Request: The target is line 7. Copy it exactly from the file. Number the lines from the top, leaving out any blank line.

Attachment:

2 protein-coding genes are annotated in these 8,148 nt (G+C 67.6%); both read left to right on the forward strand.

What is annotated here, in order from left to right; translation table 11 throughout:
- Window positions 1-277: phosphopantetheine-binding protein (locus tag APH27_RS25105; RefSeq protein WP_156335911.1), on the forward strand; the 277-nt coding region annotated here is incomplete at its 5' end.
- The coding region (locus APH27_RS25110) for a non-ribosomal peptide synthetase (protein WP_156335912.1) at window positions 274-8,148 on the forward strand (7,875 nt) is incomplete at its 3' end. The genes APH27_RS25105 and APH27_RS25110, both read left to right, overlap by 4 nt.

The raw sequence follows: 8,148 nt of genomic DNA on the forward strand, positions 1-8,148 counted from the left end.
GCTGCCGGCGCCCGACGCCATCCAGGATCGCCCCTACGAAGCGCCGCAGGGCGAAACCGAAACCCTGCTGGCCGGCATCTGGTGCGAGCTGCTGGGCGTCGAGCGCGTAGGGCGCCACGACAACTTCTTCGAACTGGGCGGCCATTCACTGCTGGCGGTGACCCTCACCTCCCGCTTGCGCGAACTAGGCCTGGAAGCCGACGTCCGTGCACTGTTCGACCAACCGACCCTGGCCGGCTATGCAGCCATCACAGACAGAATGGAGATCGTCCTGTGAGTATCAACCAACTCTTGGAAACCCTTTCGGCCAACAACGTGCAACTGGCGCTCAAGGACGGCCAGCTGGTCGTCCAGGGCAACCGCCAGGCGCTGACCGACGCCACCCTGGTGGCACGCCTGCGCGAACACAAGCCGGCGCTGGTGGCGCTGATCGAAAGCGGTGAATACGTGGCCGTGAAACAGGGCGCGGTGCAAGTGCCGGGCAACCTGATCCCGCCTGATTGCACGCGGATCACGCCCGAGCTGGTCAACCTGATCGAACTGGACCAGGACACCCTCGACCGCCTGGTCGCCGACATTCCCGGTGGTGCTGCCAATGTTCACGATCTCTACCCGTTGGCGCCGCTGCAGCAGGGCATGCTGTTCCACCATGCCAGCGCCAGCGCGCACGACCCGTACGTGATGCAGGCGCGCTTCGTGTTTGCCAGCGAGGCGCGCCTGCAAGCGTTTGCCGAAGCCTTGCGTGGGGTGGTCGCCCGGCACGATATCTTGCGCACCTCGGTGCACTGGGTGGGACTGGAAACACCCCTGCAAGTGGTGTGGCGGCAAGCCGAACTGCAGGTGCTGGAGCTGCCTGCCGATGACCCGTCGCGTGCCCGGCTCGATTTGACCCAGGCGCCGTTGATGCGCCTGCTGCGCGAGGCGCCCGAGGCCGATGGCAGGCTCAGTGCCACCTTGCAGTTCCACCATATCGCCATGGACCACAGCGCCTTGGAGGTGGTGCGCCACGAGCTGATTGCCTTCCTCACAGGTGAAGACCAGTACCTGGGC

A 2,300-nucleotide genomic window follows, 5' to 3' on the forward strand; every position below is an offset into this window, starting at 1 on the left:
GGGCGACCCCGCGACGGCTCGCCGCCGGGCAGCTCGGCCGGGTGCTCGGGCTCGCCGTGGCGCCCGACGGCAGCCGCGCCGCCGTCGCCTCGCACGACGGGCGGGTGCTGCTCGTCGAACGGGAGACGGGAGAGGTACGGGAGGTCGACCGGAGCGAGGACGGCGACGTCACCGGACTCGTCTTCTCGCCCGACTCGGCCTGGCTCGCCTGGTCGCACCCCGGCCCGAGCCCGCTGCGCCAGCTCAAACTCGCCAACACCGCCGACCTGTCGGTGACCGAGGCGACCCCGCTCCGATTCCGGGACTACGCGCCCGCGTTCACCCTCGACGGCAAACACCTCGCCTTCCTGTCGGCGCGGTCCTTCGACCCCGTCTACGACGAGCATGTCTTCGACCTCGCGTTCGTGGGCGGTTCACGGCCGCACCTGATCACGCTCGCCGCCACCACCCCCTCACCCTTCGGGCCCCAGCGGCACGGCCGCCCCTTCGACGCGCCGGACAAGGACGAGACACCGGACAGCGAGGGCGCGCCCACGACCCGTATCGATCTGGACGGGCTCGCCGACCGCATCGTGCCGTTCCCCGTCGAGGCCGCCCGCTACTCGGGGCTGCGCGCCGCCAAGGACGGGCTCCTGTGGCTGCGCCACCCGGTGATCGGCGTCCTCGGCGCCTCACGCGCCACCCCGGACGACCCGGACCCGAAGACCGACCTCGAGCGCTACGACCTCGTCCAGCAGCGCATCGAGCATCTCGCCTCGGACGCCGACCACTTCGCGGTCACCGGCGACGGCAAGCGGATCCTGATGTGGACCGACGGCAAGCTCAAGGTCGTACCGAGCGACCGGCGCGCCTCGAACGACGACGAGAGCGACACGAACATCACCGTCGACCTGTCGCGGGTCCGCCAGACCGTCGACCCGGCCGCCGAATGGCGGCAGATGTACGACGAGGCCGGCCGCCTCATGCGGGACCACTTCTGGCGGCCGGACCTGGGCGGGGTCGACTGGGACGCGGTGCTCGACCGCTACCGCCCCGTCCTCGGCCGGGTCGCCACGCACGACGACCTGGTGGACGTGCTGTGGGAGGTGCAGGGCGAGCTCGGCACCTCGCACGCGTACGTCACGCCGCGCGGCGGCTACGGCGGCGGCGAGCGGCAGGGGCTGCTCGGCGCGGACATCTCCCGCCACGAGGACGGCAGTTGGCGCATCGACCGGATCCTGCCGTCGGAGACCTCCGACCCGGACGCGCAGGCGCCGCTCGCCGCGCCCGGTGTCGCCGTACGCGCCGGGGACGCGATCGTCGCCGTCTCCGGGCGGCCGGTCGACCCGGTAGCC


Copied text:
A 2,300-nucleotide genomic window follows, 5' to 3' on the forward strand; every position below is an offset into this window, starting at 1 on the left: